GPS and other electronics: $0 – $300

A cool thing about running today is that there are a lot of ways that you can automatically collect data around your run, including your route, your pace, your time, and even the elevation. The amount that it will cost you to do that can vary greatly, however. You can use your smartphone (considered $0, if you had one already) or you can buy a special GPS watch for your wrist. This isn’t a necessity for everyone, but if you like to set running-related goals for yourself, they can come in handy.

Injuries: Varies

Hopefully, you’ll never have to deal with a running-induced injury; however, you must be aware that if you do get injured, it can add up. And I’m not just talking broken bones or sprained ankles. Last summer, I took a spill where I scraped up my knee and elbow pretty badly. You wouldn’t think it, but Band-Aids and other first aid supplies are expensive: I spent nearly $40 on Band-Aids in a span of only two weeks! If you have a more serious injury, you’ll be looking at doctors appointments and potentially physical therapy.

Sunscreen and shades: Varies

Venturing into the great outdoors to run typically means that you’re going to be venturing out into the sun. The more you run, the more you’re exposed to the sun. And the more you’re exposed to the sun, the more you’ll want to make sure your skin is protected. You may already have sunscreen, but it’s likely that you’ll run through it faster than before. And you may use your regular sunglasses, but may want to consider getting a pair of sports sunglasses.

Putting It All Together

The great thing about running is that it’s flexible. It’s really up to you how much you want to commit to running, and, ultimately, how much you want to spend on running. If I had to make a gross estimate about the cost of running, I would say that the more miles you run per week and the more races you run per year, the more expensive it will be.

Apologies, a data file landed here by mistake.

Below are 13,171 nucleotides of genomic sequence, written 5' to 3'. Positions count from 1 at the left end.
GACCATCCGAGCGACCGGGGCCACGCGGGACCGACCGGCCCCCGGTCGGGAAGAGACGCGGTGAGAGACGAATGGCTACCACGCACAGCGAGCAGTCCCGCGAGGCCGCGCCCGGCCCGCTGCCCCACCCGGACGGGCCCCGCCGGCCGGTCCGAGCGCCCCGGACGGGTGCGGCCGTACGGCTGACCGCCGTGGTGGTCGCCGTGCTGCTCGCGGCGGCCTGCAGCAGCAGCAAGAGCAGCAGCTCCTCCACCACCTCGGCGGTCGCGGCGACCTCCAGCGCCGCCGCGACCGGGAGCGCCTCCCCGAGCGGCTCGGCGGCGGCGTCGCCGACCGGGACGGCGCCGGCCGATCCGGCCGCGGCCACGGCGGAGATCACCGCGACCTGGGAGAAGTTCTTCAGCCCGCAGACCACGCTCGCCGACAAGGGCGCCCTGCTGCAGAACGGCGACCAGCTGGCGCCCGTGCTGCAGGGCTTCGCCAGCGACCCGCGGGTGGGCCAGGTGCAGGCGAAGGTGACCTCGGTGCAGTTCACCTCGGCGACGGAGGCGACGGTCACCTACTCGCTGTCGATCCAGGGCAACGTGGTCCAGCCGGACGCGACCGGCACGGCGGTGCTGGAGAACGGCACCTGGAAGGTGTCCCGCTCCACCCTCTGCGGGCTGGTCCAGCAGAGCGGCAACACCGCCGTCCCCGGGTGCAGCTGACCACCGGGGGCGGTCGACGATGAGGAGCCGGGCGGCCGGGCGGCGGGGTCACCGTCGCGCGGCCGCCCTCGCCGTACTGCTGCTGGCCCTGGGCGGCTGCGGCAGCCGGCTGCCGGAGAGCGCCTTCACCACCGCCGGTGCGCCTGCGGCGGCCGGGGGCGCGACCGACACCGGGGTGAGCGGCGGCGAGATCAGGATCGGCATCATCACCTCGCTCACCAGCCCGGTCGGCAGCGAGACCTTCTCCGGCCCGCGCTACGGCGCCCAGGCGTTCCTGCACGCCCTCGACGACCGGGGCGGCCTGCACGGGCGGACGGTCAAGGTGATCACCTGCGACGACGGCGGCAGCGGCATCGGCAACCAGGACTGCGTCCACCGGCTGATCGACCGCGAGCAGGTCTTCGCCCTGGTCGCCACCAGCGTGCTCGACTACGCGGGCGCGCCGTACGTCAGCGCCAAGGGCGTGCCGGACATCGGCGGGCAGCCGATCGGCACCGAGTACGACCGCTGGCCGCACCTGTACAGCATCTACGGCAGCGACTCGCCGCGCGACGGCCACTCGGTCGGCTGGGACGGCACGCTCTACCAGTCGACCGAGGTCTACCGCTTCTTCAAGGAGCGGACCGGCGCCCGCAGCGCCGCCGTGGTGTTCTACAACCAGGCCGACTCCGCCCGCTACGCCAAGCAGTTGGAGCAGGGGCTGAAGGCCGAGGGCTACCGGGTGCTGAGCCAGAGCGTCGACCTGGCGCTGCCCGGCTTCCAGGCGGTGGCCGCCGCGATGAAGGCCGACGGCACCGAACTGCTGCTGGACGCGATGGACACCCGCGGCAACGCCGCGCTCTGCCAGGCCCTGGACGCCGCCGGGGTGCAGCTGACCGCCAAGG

If you’re running a pretty low mileage each week (say, under 20 miles) and you’re doing it just for fun, it’s likely that you’ll be able to get away with the basics: shoes, workout gear, possibly a belt to carry your phone or ID, and sunscreen shades.

However, once you start running longer distances and entering into more races, you’re going to start paying more. Gear for multiple seasons, water belts, fuel, and race admissions really can add up. Throw in an injury and you’re looking at some hefty cash out of your wallet.

As I said, at the end of the day, it’s up to you how much you spend. For some people, this stuff may be complicated and they may prefer just sticking with the standard monthly gym cost. Others might prefer the flexibility that allows them to increase and decrease the amount they spend on running as their budget allows.

No matter what you choose, it’s clear that running isn’t as simple as just investing in a pair of shoes and hitting the ground running. The cost of running can vary greatly… and quickly add up.

How much do you typically spend on running? Is the cost of running a deterrent or motivator to pick up running?